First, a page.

The manager of a bakery which refused to bake a cake with a pro-gay marriage message on it has said that they made the decision "not because of the person but because of the message", ITV News reporter Ben Chapman reports.
Daniel McArthur, general manager of Asher's Bakery, said he and his family "fundamentally disagreed" with that message and "would not support a cause that goes against what the Bible says about marriage".
In a short statement before going into court, he said his family had been through "a difficult time, being dragged through the courts by a publicly funded body".
A verdict is due today in the case against a bakery in Northern Ireland which refused to bake a cake with pro-gay marriage message on it.
Ashers Bakery, run by the McArthur family, has been accused of discrimination after it declined to produce a cake with an image of Sesame Street puppets Bert and Ernie below the motto "Support Gay Marriage".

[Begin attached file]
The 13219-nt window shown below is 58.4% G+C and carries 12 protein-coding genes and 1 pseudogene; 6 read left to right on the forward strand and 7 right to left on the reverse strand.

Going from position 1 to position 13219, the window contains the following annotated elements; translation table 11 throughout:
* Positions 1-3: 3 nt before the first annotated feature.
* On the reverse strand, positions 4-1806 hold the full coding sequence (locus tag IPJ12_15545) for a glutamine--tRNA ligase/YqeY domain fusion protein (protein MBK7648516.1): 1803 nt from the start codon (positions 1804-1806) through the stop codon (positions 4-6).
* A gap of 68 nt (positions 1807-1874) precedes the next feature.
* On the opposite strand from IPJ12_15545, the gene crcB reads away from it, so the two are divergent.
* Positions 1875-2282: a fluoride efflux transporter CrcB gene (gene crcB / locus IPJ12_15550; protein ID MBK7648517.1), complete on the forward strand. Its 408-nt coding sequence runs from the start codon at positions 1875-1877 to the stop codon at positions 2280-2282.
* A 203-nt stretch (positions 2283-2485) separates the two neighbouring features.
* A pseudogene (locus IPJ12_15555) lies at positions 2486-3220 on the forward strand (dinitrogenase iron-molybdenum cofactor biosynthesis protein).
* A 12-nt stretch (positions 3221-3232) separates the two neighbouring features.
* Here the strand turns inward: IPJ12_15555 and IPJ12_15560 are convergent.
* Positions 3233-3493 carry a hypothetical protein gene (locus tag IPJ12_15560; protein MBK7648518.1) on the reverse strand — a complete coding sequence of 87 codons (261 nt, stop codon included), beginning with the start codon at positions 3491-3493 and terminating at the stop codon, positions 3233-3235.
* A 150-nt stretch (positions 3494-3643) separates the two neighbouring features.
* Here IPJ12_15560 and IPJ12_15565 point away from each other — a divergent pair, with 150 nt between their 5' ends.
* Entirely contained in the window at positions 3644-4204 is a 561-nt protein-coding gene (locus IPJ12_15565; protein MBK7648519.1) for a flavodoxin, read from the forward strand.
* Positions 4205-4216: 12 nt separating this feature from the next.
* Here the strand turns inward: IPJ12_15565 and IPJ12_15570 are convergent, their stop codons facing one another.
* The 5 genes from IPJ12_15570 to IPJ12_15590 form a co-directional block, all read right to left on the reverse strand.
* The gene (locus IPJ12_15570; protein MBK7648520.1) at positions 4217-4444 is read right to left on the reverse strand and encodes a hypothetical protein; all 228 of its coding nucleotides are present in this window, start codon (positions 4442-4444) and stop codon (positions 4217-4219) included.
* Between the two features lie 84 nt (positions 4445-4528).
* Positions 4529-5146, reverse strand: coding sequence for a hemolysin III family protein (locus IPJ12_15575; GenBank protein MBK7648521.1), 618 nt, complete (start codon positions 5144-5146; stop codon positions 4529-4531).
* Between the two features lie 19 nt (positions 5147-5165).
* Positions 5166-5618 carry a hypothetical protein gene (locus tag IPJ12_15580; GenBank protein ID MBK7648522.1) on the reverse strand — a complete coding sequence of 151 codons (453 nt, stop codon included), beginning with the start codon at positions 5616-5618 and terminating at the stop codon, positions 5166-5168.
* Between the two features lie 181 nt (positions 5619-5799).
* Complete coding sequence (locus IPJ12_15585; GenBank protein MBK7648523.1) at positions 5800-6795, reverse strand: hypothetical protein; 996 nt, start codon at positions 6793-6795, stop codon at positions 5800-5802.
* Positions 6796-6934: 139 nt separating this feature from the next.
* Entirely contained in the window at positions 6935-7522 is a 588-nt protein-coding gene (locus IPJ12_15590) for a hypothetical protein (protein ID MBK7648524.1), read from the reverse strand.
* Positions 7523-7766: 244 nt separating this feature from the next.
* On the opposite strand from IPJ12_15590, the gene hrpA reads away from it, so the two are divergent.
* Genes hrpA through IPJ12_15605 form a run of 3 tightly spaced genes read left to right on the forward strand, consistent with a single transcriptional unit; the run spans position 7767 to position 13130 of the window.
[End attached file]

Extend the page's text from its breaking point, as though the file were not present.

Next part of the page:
The Northern Ireland Equality Commission - which monitors compliance with the region's anti-discrimination laws - brought the case on behalf of Gareth Lee, a volunteer member of the LGBT advocacy group Queer Space who initially ordered the cake.
Mr Lee claimed that he was left feeling like a lesser person when his money was returned two days after it was first accepted.
The McArthur family, who employ 80 staff across nine branches and deliver across the UK and Ireland, have been supported by the Christian Institute, which has paid their legal fees.
Karen McArthur, a founder and company director at Ashers, told the court she had accepted the request to avoid embarrassment or confrontation but, as a born-again Christian, knew she could not fulfill it.
The verdict is due this morning.
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